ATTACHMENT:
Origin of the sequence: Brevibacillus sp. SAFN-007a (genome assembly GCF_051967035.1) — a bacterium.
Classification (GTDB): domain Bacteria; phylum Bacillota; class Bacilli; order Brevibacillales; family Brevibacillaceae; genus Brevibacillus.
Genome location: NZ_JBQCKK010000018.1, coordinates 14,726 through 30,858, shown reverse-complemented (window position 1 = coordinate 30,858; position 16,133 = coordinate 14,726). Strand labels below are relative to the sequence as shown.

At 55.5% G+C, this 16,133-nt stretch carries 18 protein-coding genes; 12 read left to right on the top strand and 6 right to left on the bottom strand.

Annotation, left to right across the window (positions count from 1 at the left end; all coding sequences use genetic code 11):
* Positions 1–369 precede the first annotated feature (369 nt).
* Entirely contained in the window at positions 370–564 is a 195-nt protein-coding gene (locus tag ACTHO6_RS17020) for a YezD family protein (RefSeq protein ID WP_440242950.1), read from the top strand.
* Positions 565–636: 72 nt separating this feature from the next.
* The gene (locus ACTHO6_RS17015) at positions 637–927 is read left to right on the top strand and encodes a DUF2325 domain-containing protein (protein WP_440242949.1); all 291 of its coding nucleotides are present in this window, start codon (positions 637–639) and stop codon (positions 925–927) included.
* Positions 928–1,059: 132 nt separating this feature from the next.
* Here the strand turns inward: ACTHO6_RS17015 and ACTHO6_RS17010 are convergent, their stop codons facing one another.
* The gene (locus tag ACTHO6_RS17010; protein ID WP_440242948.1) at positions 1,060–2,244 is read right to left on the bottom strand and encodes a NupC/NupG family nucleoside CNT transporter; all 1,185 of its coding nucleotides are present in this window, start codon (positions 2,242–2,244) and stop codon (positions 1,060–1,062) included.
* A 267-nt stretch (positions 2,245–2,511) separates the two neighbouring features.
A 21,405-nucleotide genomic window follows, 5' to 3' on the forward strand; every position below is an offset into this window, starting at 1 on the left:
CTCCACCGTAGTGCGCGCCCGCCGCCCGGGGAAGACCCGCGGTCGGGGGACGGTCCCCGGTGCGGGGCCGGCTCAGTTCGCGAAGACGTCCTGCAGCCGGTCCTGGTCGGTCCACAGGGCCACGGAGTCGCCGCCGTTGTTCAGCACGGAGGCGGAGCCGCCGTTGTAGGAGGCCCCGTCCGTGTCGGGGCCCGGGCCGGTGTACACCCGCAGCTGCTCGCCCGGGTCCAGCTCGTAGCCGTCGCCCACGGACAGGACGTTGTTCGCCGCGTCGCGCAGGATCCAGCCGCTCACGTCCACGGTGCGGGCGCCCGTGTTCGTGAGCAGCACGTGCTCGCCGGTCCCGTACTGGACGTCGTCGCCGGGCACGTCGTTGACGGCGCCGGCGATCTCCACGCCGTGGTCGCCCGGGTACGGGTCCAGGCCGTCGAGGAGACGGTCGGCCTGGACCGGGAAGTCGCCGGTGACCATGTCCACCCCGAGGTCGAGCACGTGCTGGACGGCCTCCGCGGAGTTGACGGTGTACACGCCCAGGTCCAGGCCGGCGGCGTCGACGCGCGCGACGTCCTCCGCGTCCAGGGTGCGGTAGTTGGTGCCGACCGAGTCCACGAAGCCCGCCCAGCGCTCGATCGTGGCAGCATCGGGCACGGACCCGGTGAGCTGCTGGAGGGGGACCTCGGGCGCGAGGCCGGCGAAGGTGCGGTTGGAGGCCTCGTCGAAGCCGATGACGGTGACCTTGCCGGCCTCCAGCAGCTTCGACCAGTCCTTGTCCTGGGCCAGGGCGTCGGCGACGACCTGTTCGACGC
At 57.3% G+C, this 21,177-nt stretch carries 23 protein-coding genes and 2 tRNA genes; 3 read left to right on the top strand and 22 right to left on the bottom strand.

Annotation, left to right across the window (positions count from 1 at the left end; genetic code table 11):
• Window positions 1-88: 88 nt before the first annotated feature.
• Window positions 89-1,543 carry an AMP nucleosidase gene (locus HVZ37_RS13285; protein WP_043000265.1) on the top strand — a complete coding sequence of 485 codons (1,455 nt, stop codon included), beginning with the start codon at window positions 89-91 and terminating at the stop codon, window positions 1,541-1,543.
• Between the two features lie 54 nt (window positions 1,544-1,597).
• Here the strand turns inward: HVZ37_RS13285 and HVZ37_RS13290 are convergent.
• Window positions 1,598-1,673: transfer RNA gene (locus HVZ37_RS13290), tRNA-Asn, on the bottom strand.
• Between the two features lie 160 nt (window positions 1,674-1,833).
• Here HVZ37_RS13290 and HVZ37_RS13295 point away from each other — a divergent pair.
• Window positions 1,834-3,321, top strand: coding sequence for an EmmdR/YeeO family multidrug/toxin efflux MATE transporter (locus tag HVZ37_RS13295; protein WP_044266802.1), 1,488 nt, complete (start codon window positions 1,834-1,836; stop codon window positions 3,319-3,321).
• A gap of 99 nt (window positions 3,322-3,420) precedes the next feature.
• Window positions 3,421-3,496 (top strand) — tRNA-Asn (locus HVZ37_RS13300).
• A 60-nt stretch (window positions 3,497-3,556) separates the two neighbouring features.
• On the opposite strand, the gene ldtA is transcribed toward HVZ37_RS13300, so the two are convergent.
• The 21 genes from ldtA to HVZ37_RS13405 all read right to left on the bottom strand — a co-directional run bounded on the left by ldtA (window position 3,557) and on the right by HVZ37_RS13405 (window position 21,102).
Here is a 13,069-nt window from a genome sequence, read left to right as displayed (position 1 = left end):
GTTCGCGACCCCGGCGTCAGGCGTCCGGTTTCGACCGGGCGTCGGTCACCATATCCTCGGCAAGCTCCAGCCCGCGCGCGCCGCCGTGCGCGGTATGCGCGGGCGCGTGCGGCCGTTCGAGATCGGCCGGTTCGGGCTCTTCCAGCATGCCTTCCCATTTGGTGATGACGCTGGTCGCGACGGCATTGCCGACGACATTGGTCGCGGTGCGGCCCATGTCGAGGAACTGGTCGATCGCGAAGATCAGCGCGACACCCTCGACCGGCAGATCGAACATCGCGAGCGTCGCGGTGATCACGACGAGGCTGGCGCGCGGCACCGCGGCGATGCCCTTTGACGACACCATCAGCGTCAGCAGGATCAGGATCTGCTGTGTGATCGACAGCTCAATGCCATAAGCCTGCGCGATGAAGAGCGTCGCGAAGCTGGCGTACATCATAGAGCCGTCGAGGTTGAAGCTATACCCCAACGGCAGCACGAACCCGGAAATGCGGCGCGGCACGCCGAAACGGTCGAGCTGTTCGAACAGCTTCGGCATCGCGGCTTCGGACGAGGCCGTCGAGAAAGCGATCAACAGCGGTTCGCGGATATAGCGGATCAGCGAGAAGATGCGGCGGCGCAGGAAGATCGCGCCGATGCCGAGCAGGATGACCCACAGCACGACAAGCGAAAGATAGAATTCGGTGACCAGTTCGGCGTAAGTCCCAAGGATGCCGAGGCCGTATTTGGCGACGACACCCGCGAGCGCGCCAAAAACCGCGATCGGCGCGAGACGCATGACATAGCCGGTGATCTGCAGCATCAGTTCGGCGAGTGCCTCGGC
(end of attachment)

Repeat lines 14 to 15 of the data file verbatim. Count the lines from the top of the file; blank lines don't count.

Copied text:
A 21,405-nucleotide genomic window follows, 5' to 3' on the forward strand; every position below is an offset into this window, starting at 1 on the left:
CTCCACCGTAGTGCGCGCCCGCCGCCCGGGGAAGACCCGCGGTCGGGGGACGGTCCCCGGTGCGGGGCCGGCTCAGTTCGCGAAGACGTCCTGCAGCCGGTCCTGGTCGGTCCACAGGGCCACGGAGTCGCCGCCGTTGTTCAGCACGGAGGCGGAGCCGCCGTTGTAGGAGGCCCCGTCCGTGTCGGGGCCCGGGCCGGTGTACACCCGCAGCTGCTCGCCCGGGTCCAGCTCGTAGCCGTCGCCCACGGACAGGACGTTGTTCGCCGCGTCGCGCAGGATCCAGCCGCTCACGTCCACGGTGCGGGCGCCCGTGTTCGTGAGCAGCACGTGCTCGCCGGTCCCGTACTGGACGTCGTCGCCGGGCACGTCGTTGACGGCGCCGGCGATCTCCACGCCGTGGTCGCCCGGGTACGGGTCCAGGCCGTCGAGGAGACGGTCGGCCTGGACCGGGAAGTCGCCGGTGACCATGTCCACCCCGAGGTCGAGCACGTGCTGGACGGCCTCCGCGGAGTTGACGGTGTACACGCCCAGGTCCAGGCCGGCGGCGTCGACGCGCGCGACGTCCTCCGCGTCCAGGGTGCGGTAGTTGGTGCCGACCGAGTCCACGAAGCCCGCCCAGCGCTCGATCGTGGCAGCATCGGGCACGGACCCGGTGAGCTGCTGGAGGGGGACCTCGGGCGCGAGGCCGGCGAAGGTGCGGTTGGAGGCCTCGTCGAAGCCGATGACGGTGACCTTGCCGGCCTCCAGCAGCTTCGACCAGTCCTTGTCCTGGGCCAGGGCGTCGGCGACGACCTGTTCGACGC